Piniella finally pulled his closer, and a fan near the dugout apparently felt the move was a little late and told the manager just that.
"[The fan] wasn't very happy that I kept Gregg in the game as long as I did," Piniella said. "I told him to please enjoy the game and let me manage it -- in a little stronger words than that."
The two won't be toasting the Cubs' win together.
"I'm not going over to the 'Cubby Bear' or 'Captain Morgan's' to have a drink with him," Piniella said.
Aaron Heilman entered after Gregg left and served up Ivan Rodriguez's two-run single, which tied the game. That made everyone in the crowd, including Piniella, unhappy. But Heilman settled down to get two outs, and Sean Marshall came in to retire Berkman to end the inning. The Cubs answered in the bottom of the frame and won, 5-4, on Alfonso Soriano's walk-off single.
"I thought we had the game in pretty good shape going into the ninth," Piniella said. "It sort of got away from us a little bit. In Gregg's defense, he hasn't pitched in a few days. A closer, they have the mentality of saves and adrenaline.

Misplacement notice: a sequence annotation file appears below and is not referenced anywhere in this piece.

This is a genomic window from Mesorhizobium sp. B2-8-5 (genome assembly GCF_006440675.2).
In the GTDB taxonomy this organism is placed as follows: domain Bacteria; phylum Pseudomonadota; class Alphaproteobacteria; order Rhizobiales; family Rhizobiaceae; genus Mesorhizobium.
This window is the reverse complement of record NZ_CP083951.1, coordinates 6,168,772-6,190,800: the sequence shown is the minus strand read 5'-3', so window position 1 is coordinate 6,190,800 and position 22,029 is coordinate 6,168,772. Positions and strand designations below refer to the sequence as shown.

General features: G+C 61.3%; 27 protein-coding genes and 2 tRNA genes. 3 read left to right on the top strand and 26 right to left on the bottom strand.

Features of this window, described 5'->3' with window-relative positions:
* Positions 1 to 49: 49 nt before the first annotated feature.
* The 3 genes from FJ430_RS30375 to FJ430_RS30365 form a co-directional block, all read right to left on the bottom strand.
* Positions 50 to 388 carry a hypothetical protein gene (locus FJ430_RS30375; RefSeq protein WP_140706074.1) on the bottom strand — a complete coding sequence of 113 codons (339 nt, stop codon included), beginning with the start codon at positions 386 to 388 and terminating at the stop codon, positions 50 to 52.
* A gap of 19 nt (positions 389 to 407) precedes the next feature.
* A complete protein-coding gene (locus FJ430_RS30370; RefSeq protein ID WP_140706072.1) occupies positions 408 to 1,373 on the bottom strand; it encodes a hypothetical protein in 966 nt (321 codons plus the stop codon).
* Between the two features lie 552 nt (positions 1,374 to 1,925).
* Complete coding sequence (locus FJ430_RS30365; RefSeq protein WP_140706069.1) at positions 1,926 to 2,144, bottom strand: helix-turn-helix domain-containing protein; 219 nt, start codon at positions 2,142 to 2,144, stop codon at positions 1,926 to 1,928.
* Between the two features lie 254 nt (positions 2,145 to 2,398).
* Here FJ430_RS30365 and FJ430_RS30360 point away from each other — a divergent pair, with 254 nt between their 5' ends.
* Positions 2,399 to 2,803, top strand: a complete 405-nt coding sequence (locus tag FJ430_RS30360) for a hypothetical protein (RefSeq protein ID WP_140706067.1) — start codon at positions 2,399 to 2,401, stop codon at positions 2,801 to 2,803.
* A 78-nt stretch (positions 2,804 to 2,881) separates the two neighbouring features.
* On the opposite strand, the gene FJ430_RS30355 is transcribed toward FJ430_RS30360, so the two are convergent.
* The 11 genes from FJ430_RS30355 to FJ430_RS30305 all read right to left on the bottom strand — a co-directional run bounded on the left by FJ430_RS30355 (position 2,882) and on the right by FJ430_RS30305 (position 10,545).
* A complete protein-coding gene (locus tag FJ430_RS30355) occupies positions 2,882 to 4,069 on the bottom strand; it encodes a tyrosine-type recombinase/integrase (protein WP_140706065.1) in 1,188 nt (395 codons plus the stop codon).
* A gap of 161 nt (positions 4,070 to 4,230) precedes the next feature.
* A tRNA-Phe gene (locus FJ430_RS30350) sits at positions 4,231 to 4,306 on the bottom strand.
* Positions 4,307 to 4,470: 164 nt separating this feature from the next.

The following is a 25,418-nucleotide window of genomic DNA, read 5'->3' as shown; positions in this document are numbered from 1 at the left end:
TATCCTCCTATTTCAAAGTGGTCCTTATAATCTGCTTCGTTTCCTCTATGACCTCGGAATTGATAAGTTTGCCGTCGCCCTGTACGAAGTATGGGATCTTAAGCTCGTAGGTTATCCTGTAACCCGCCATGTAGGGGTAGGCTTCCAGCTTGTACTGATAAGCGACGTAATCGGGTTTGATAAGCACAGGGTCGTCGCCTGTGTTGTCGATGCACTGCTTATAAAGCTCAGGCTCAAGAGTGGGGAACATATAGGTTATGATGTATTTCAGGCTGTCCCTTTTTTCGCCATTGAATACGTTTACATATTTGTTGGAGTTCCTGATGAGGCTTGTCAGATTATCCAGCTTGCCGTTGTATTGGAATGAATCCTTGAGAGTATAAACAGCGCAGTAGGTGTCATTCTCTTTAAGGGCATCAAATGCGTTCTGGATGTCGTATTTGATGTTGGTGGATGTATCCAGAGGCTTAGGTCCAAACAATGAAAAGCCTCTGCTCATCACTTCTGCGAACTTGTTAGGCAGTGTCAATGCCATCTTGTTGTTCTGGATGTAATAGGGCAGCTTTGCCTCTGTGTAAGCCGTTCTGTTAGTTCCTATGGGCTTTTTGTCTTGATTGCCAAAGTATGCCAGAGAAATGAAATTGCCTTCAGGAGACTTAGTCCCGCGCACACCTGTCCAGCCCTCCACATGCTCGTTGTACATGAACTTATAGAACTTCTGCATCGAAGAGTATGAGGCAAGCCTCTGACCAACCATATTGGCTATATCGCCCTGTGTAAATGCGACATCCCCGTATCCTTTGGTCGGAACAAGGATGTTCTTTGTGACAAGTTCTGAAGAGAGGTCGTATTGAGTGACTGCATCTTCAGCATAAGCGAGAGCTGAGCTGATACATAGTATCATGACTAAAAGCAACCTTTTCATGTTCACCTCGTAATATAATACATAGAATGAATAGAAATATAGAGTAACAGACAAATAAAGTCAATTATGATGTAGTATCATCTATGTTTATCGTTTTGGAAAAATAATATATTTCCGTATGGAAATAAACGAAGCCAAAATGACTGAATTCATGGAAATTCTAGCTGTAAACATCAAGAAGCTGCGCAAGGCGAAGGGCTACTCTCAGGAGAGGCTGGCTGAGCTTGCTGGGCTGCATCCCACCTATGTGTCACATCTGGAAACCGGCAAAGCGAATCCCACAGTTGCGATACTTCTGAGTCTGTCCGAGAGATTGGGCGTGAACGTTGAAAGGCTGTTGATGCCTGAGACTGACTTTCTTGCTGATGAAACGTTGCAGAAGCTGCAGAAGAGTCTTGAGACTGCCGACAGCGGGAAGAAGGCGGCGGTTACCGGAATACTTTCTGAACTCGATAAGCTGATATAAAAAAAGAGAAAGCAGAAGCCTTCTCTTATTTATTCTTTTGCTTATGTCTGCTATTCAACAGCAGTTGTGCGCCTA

"He needed the work, even if the score had been 8-0," Piniella said. "We couldn't do anything about that situation. He was going to pitch today regardless."
Gregg had given up one earned run in 7 2/3 innings over his eight outings prior to Saturday, and he had served up two home runs in 16 1/3 innings in 17 prior appearances this season. He made no excuses.
"Throw everything down the middle, I think I could've hit myself today," Gregg said. "Luckily, we had 24 guys who put together an outstanding game, starting with Randy [Wells]. It was a team effort and 24 guys picked me up."
There was a distinct red mark on Gregg's hand, courtesy of Pence's hit.
"It's not bad, and he'll be available [Sunday]," Piniella said. "If we get in a close situation, he'll be out there again."
That's all Gregg needs to hear.
"I've played this game long enough, I know we have another game tomorrow," he said. "If a save situation comes up tomorrow, I'll run out there and get the outs. That's why we play so many of them."
"You get 70, 80 appearances in a year, and I'm going to screw up a couple of them," Gregg said. "Chalk one up right there."